Her own mom and dad weren’t doing the things they were supposed to do, like completing classes in parenting and domestic violence prevention. They didn’t always show up for supervised visits, and Big Girl came home sad or mad, sometimes both.
The parents got more chances than she ever did. There were do-overs, extensions and court dates.
A family expressed interest in adopting her and began overnight visits that stretched to three or four days a week. She changed schools, to one closer to their house. There was a mom and a dad and a dog and even a brother and a sister.
But several months in, they decided not to take her. That same week the court severed her parents’ legal rights to her, freeing her for adoption.
Officially, she had no family. She had us. We talked about whether one of us were the right ones to adopt her but then an aunt and uncle — real blood relations, not an “aunt” and “uncle” — wanted her.
They live in another state, but they spent hours talking over Facetime. She could see their dog. The aunt and uncle spent hours more on the phone with Kasey, learning all about this little person.
‘They’re the best’
Kasey brought Big Girl to see my tap group dance at a retirement community. After our first number, the applause died down, and I saw her lean from her seat into the aisle and call out, “Good job, Ballerina!”
Afterward, she told me that she was going to go live with her aunt and uncle.
“They’re gonna be my momma and daddy,” she told me. And then, “Maybe they will love me.”
I hugged her so she wouldn’t see my tears. “I’m so happy for you,” I said into her hair. I told her I would miss her.
I could come visit her, she told me, if I make good choices.
I wanted to tell her that I would because family is forever. But she knows that’s not true.
Her aunt and uncle came to visit for a week. I went to dinner at my Aunt Dana’s house to meet them.
Big Girl rolled Aunt Dana’s boyfriend Michael out of the little chair next to her at the kids’ table. (She had warned him that he’d have to vacate once Ballerina arrived.)
Kasey asked her if she had introduced me to her aunt and uncle.
“Ballerina,” she started, and then in perfect Emily Post-style, she told me their names. “This is Ballerina,” she told them.
She leaned into me and loud whispered, “Do you like them?”
“I do like them,” I told her. “Do you like them?”
“They’re the best,” she said.
Our side of the family
They are the best. The aunt brought a small photo album filled with pictures of the dog, the neighborhood, and her new bedroom, the white furniture set and bright pink bedsheets, butterflies and flower decals on the walls.
She showed her pictures of extended family, “Granny” and young cousins she’ll get to play with.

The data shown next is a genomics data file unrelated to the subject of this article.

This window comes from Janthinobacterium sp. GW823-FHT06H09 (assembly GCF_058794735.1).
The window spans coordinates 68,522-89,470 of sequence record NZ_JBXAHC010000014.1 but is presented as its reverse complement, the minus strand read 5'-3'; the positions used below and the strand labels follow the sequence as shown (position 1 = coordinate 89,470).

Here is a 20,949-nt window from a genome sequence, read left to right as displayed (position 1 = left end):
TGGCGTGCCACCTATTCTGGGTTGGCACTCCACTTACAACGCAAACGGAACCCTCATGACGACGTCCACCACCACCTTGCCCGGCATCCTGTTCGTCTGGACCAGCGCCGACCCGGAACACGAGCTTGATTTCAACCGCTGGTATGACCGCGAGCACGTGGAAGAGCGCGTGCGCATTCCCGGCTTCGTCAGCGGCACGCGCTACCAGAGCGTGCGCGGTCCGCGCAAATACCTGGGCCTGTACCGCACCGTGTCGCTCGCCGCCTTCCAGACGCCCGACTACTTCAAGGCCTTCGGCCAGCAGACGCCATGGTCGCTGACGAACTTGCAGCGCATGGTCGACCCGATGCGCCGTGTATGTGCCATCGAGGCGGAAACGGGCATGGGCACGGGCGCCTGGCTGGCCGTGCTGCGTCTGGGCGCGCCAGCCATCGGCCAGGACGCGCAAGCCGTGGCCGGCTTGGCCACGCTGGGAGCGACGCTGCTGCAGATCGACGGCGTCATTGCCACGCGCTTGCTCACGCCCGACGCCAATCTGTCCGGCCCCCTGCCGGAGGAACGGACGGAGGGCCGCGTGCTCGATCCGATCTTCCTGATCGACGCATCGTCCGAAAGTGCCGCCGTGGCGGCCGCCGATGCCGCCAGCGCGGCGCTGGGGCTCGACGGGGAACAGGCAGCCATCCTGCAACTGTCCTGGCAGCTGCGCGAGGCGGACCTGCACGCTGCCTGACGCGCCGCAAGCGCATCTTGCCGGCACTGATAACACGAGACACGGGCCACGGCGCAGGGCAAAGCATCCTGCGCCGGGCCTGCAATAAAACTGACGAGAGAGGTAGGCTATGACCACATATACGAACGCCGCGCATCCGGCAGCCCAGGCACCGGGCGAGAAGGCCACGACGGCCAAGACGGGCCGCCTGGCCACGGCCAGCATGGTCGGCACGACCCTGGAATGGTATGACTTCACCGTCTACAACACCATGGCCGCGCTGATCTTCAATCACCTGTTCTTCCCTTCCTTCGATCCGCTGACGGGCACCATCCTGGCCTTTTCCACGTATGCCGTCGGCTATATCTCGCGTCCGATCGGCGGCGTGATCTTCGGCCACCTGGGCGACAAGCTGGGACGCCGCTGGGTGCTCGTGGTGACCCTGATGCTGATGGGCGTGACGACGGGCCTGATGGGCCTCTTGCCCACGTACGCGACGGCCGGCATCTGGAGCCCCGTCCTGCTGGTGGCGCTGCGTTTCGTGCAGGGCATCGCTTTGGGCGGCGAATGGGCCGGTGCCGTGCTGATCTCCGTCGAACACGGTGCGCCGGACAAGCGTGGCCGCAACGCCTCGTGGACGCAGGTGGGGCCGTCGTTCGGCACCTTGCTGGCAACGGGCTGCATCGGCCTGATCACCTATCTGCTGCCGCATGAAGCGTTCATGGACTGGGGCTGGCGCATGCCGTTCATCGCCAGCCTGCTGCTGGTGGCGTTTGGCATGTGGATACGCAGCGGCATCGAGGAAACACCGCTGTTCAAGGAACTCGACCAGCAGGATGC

They are family from her uncle’s side. The aunt doesn’t see her family, the one she shares by blood with Big Girl; there’s too much that isn’t right with them, the kinds of things that resulted in Big Girl being in foster care.
She climbed onto her aunt’s lap. She held tight.
I watched them, smiling. “I know you think you’re just getting a 4-year-old but really, you’re getting all of us,” I said.
She looked around the room, at all of us.
Kasey with baby Willow on her hip.
Anna with her kids, Reagan and Dallas.
Elliot and Virgil.
Aunt Dana and Michael.
She nodded. There were tears in her eyes.
“You can be my side of the family,” she said.
We are her family
Everyone wore tutus to her party on Saturday, even Sawyer, though he did so grudgingly. “I hate you,” he muttered in the carport where he stepped into a black and red taffeta pouf.
Big Girl squealed when she saw him and hugged him around his legs. “I love you, Sawyer,” she told him.
The house was packed with people. “These are all the people I care about,” Big Girl said. She pulled on my hand, “Come on, Ballerina.”
The next day at the airport, her aunt and uncle flew in, and we ate lunch together before the flight that would take all three of them home.
I gave her a bag with matching pink-and-purple tutus for her and her new mom and a camouflage-colored one for her dad.
She looked at the group standing around her and wiped her tears with the back of her hand. She hugged her Court Appointed Special Advocate, one more time. She took hold of her aunt’s hand and her uncle’s little finger, and they walked to the gate. She looked back twice.
We watched her until we couldn’t see her anymore, all of us.
Because whatever you call us, we’re her family. Forever.
Reach Bland at firstname.lastname@example.org or 602-444-8614. Read more here.